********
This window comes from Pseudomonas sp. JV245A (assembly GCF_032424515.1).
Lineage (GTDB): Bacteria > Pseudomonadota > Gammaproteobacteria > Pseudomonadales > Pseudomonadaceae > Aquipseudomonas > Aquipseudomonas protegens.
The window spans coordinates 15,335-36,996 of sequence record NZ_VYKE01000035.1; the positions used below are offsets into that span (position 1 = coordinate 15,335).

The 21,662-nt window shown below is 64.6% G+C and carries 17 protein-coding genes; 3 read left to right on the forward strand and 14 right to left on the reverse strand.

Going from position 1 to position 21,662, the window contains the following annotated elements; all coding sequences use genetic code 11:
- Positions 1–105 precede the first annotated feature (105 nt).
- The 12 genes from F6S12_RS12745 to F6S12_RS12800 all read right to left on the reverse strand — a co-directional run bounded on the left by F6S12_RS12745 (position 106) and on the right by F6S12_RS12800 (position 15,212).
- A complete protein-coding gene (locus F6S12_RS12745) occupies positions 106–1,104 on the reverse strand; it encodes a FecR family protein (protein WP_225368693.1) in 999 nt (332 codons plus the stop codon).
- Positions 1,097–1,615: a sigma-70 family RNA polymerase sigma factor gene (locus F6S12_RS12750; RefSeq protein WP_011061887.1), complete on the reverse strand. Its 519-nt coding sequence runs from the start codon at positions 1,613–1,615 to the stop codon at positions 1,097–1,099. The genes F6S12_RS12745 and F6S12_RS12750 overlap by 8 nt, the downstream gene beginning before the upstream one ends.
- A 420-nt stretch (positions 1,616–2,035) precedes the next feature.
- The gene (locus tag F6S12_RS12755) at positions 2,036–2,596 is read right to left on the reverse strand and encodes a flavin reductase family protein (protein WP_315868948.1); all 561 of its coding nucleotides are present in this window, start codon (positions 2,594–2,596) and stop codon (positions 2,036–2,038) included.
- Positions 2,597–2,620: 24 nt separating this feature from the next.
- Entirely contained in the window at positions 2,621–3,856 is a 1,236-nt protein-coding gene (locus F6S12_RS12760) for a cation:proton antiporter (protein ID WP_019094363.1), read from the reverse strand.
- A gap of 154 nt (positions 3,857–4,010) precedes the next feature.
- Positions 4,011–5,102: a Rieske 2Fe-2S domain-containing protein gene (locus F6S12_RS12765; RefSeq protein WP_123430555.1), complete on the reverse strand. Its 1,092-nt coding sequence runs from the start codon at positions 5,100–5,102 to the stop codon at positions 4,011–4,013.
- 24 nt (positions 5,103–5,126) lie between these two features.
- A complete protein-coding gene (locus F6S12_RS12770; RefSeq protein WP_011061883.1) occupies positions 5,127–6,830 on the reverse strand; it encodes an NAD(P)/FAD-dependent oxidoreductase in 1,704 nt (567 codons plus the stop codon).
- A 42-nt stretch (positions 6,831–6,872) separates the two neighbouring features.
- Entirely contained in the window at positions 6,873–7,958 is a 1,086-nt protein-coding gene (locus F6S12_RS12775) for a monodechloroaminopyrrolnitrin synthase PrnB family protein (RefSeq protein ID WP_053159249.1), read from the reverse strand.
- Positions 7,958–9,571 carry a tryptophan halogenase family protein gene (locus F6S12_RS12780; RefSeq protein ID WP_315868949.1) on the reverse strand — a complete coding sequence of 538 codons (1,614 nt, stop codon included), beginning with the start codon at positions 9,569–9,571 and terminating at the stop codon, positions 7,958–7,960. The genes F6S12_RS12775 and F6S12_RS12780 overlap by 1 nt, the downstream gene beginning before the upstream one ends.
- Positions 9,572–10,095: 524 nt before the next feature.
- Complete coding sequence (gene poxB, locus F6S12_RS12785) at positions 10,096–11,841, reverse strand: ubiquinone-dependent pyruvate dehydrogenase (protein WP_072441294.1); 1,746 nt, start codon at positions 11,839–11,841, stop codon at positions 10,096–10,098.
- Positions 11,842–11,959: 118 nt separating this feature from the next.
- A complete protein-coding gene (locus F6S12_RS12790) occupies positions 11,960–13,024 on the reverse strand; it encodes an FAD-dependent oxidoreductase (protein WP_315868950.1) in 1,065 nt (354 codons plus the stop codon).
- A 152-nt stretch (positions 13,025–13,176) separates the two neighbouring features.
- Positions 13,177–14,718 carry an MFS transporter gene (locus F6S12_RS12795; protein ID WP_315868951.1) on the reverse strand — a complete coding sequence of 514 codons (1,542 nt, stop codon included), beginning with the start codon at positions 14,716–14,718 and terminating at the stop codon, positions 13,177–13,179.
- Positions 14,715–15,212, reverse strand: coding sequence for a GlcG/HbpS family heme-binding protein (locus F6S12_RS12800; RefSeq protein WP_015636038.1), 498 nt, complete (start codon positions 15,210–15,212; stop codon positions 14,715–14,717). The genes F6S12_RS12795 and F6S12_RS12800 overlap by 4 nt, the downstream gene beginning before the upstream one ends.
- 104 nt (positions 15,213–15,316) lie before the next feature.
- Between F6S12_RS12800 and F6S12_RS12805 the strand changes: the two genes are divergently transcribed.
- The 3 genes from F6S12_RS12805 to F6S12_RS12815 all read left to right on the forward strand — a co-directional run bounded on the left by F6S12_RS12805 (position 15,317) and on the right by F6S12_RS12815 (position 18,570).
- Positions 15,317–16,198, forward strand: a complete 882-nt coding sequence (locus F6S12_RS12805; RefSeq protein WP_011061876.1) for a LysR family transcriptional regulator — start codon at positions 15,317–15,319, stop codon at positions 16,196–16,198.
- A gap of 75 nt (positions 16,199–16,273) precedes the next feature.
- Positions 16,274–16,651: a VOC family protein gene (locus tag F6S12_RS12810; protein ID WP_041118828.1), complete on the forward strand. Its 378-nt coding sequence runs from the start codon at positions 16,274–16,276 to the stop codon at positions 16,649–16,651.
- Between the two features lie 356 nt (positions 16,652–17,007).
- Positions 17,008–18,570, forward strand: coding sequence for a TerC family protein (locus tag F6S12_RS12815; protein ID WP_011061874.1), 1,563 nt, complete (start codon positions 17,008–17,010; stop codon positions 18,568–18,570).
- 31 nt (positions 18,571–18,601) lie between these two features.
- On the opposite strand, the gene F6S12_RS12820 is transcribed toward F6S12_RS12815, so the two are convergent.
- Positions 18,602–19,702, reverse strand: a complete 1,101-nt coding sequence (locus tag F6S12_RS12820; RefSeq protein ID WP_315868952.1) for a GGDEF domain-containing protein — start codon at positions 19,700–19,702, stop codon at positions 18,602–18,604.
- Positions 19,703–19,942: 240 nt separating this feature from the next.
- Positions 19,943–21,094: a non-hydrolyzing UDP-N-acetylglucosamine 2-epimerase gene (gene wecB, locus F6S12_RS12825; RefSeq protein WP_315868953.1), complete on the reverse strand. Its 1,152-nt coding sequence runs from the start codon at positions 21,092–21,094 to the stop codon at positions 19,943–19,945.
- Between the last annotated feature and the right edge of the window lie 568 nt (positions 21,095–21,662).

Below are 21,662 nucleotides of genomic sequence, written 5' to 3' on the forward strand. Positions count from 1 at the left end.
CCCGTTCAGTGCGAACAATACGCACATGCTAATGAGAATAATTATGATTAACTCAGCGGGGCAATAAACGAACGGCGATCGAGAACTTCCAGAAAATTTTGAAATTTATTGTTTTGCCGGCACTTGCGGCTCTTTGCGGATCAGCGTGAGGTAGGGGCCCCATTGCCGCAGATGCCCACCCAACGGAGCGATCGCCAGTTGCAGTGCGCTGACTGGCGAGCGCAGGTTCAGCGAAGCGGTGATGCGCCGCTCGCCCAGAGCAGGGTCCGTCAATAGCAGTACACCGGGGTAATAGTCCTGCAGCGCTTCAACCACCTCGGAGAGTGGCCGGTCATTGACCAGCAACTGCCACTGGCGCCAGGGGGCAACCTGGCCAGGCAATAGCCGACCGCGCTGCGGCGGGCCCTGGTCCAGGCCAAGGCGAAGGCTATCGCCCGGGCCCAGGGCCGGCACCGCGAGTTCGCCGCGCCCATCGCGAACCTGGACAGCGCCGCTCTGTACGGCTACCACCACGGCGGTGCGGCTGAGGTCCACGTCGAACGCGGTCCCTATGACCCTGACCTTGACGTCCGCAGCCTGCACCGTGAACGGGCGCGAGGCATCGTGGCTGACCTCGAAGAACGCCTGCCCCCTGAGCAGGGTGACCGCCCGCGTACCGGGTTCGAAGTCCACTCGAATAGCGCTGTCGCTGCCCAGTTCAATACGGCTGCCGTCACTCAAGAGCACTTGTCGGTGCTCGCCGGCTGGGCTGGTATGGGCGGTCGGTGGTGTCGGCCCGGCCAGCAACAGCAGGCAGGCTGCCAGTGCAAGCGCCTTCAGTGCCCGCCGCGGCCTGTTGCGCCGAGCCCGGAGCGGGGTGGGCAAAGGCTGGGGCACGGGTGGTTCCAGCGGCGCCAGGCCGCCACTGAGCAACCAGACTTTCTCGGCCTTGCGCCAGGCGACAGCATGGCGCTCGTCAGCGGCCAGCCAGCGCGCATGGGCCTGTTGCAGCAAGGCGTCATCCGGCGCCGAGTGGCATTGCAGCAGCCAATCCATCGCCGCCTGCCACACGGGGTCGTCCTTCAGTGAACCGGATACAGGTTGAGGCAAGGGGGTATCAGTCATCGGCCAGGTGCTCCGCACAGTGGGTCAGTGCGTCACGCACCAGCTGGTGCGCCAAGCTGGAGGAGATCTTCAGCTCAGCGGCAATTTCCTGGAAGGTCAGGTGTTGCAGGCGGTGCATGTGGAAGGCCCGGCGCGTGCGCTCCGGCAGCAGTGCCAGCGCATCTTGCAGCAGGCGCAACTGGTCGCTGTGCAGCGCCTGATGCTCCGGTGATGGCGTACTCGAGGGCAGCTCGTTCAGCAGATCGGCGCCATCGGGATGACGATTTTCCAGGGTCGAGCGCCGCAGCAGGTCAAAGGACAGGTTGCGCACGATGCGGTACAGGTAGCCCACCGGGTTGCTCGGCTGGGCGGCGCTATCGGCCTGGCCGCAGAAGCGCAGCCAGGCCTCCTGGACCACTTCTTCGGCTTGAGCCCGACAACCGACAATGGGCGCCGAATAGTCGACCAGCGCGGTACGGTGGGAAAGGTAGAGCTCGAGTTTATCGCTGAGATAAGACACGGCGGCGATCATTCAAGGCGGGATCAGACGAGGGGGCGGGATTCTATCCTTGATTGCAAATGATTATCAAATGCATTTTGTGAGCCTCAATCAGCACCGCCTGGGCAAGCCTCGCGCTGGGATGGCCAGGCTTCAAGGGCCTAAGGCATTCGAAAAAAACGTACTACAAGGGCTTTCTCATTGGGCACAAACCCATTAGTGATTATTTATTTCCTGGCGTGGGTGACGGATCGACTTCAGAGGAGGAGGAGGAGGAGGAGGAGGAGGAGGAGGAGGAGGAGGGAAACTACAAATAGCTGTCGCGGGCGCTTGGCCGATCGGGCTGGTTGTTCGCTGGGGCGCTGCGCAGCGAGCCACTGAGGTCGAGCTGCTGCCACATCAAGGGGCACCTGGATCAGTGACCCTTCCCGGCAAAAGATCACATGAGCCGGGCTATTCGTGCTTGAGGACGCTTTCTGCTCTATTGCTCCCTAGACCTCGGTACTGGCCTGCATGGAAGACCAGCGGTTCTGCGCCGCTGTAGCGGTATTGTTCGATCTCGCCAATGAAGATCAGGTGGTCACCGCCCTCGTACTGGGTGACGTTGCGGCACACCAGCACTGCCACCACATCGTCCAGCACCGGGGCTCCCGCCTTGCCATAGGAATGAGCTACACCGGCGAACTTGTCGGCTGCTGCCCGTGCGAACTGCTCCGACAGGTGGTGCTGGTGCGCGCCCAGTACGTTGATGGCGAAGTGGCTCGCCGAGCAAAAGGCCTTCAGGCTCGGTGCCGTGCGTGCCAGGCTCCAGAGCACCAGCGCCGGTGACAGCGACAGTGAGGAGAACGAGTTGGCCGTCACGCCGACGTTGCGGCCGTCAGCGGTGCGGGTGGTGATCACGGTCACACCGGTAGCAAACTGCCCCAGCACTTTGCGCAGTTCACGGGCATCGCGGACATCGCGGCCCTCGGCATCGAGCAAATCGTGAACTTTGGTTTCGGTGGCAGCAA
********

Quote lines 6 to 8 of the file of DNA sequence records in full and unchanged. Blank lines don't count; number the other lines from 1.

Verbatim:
- Positions 1–105 precede the first annotated feature (105 nt).
- The 12 genes from F6S12_RS12745 to F6S12_RS12800 all read right to left on the reverse strand — a co-directional run bounded on the left by F6S12_RS12745 (position 106) and on the right by F6S12_RS12800 (position 15,212).
- A complete protein-coding gene (locus F6S12_RS12745) occupies positions 106–1,104 on the reverse strand; it encodes a FecR family protein (protein WP_225368693.1) in 999 nt (332 codons plus the stop codon).